A002937


An exotic continued fraction (for the real root of x^3  8*x  10).
(Formerly M2284 N0903)


3



3, 3, 7, 4, 2, 30, 1, 8, 3, 1, 1, 1, 9, 2, 2, 1, 3, 22986, 2, 1, 32, 8, 2, 1, 8, 55, 1, 5, 2, 28, 1, 5, 1, 1501790, 1, 2, 1, 7, 6, 1, 1, 5, 2, 1, 6, 2, 2, 1, 2, 1, 1, 3, 1, 3, 1, 2, 4, 3, 1, 35657
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OFFSET

0,1


COMMENTS

A theorem of Kuzmin in the measure theory of continued fractions says that for a random real number alpha, the probability that some given partial quotient of alpha is equal to a positive integer k is given by (1/log(2))*( log(1 + 1/k)  log(1 + 1/(k+1)) ). For example, almost all real numbers have 41.5% of their partial quotients equal to 1, 17% equal to 2, 9.3% equal to 3 and so on. Thus large partial quotients are the exception in continued fraction expansions.
Let now alpha denote the real root of Brillhart's cubic equation x^3  8*x  10 = 0. Then alpha = (5 + (1/9)*sqrt(3*163))^(1/3) + (5  (1/9)*sqrt(3*163))^(1/3) = 3.31862 82177 50185 65910 .... The continued fraction expansion of alpha is unusual in that there are 8 surprisingly large partial quotients in the first 200 terms, namely [22986, 1501790, 35657, 49405, 53460, 16467250, 48120, 325927]. The explanation for this behavior was given by Stark.
Roberts, p. 227, gives a remarkable product representation for beta := 2 + alpha, namely, beta = q^(1/24) * Product_{n >= 1} (1 + (1/q)^(2*n+1)), where q = exp(Pi*sqrt(163)), and notes that the first factor exp((Pi/24)*sqrt(163)) = 5.31862 82177 50185 63885 ... gives 16 decimal places of beta. Cf. A160514.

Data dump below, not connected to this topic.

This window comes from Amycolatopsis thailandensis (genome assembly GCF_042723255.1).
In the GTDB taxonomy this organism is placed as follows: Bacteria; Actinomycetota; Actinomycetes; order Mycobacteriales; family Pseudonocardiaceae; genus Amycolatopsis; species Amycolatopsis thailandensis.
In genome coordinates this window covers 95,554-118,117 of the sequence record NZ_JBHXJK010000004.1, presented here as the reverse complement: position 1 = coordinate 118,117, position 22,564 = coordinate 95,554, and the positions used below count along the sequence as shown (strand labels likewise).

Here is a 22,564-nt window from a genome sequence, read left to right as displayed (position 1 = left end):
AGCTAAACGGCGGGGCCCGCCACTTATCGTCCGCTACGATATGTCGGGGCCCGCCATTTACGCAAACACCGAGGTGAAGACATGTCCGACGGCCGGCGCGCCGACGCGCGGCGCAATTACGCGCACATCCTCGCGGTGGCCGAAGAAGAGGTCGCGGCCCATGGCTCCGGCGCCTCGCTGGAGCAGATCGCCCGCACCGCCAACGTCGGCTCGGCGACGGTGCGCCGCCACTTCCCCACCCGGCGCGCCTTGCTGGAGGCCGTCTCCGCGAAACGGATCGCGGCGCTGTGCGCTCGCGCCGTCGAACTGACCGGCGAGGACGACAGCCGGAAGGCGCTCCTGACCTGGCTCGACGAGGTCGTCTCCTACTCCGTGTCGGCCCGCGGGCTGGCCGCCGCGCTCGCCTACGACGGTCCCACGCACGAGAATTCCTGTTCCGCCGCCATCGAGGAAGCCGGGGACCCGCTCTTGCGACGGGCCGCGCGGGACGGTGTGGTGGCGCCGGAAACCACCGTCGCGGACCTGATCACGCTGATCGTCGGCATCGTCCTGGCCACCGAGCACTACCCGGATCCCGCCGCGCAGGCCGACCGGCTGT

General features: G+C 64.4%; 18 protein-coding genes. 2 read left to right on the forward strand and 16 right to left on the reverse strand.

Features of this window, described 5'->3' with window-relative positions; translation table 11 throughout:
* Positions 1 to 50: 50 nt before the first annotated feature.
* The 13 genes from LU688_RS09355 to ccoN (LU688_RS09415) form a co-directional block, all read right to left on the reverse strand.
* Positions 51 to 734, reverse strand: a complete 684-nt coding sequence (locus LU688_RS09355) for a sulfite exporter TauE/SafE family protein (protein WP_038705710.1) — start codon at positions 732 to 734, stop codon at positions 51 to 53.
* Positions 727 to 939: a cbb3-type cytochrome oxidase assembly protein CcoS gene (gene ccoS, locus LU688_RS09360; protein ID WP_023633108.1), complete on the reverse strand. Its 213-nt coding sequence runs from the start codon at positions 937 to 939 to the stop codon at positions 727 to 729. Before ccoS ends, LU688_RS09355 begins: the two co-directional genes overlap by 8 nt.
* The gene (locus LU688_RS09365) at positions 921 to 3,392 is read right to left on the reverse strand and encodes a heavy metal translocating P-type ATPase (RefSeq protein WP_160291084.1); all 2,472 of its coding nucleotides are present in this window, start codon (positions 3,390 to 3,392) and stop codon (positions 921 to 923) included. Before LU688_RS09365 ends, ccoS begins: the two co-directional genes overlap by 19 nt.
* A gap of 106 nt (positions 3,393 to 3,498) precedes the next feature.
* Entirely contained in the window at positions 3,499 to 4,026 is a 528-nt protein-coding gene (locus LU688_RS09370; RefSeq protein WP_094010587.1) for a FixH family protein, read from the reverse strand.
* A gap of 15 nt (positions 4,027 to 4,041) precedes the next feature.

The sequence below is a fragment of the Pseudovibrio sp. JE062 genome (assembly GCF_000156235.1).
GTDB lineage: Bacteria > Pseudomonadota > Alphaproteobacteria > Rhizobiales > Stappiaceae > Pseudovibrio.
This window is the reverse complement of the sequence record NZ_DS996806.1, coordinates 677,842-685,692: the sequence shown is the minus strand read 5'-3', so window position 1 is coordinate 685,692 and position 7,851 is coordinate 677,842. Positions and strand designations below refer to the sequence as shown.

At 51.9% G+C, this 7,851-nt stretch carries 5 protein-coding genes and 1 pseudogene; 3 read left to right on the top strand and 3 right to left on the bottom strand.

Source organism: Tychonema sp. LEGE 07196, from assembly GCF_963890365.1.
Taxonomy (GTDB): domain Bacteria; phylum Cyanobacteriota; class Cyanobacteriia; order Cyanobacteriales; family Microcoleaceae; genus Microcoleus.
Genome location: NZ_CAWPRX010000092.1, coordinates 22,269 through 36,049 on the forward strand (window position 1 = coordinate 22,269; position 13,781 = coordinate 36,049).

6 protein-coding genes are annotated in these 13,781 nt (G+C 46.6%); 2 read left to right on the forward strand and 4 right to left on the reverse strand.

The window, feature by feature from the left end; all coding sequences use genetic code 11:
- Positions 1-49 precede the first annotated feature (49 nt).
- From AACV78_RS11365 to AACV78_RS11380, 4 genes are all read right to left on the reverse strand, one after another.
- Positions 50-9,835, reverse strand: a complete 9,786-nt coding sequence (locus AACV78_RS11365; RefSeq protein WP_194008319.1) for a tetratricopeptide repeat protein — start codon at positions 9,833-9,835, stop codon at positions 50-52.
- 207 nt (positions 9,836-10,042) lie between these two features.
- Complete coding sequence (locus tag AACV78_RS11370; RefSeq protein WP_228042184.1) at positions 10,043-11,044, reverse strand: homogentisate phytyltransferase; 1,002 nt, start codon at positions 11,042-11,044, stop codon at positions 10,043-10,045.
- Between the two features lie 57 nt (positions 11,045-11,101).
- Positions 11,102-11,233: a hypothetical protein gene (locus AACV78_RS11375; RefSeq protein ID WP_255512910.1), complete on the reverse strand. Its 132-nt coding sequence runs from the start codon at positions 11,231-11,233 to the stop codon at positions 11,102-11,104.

Some powers beta^k of beta share with beta the property of having exceptionally large partial quotients early on in their continued fraction expansion. Particularly noteworthy is beta^2, which, like beta, has 8 large partial quotients [126425, 8259853, 1620, 271730, 294038, 90569882, 264667, 1792603] in its first 200 terms. Strangely, apart from the third term 1620, these numbers are almost exactly 5.5 times larger than the corresponding large partial quotients [22986, 1501790, 35657, 49405, 53460, 16467250, 48120, 325927] occurring in the continued fraction expansion of beta.
Also noteworthy is beta^8 = 640320.00000000062437..., very nearly an integer, whose continued fraction expansion begins [640320, 1601600400, 320160, 2135467200, 261949, 10, 1, 20533337, 1, 1, 4, 3, 1, 3, 1369, 2, 2, 14, 3, 9535605, 1, 3, 2, 1, 2, 1, ...].
The cubic irrationals r*beta, where r is rational, also appear to have large partial quotients early on in their continued fraction expansions, which appear to be related to the partial quotients of beta. For example, (2/3)*beta has 8 exceptionally large partial quotients [137919, 9010749, 213951, 296433, 320769, 98803508, 288729, 1955567] in the first 200 terms of its continued fraction expansion and each of these partial quotients is almost exactly 6 times larger than the corresponding large partial quotient in the expansion of beta. (End)


REFERENCES

R. P. Brent, A. J. van der Poorten, and H. J. Te Riele (1996, May), A comparative study of algorithms for computing continued fractions of algebraic numbers. In ANTSII: International Algorithmic Number Theory Symposium (pp. 3547), LNCS Vol. 1122, Springer, Berlin, Heidelberg. See Tables 3 and 4.
A. Ya. Khinchin, Continued Fractions, Dover Publications, 1997.
J. Roberts, Lure of the Integers, Math. Assoc. America, 1992, p. 227.
N. J. A. Sloane, A Handbook of Integer Sequences, Academic Press, 1973 (includes this sequence).
N. J. A. Sloane and Simon Plouffe, The Encyclopedia of Integer Sequences, Academic Press, 1995 (includes this sequence).
H. M. Stark, An explanation of some exotic continued fractions found by Brillhart, pp. 2135 of A. O. L. Atkin and B. J. Birch, editors, Computers in Number Theory. Academic Press, NY, 1971.


LINKS



EXAMPLE

3.318628217750185659109680153... = 3 + 1/(3 + 1/(7 + 1/(4 + 1/(2 + ...)))).


PROG

(PARI) { allocatemem(932245000); default(realprecision, 21000); x=NULL; p=x^3  8*x  10; rs=polroots(p); r=real(rs[1]); c=contfrac(r); for (n=1, 20001, write("b002937.txt", n1, " ", c[n])); } \\ Harry J. Smith, May 11 2009


CROSSREFS



KEYWORD

cofr,nonn


AUTHOR



STATUS

approved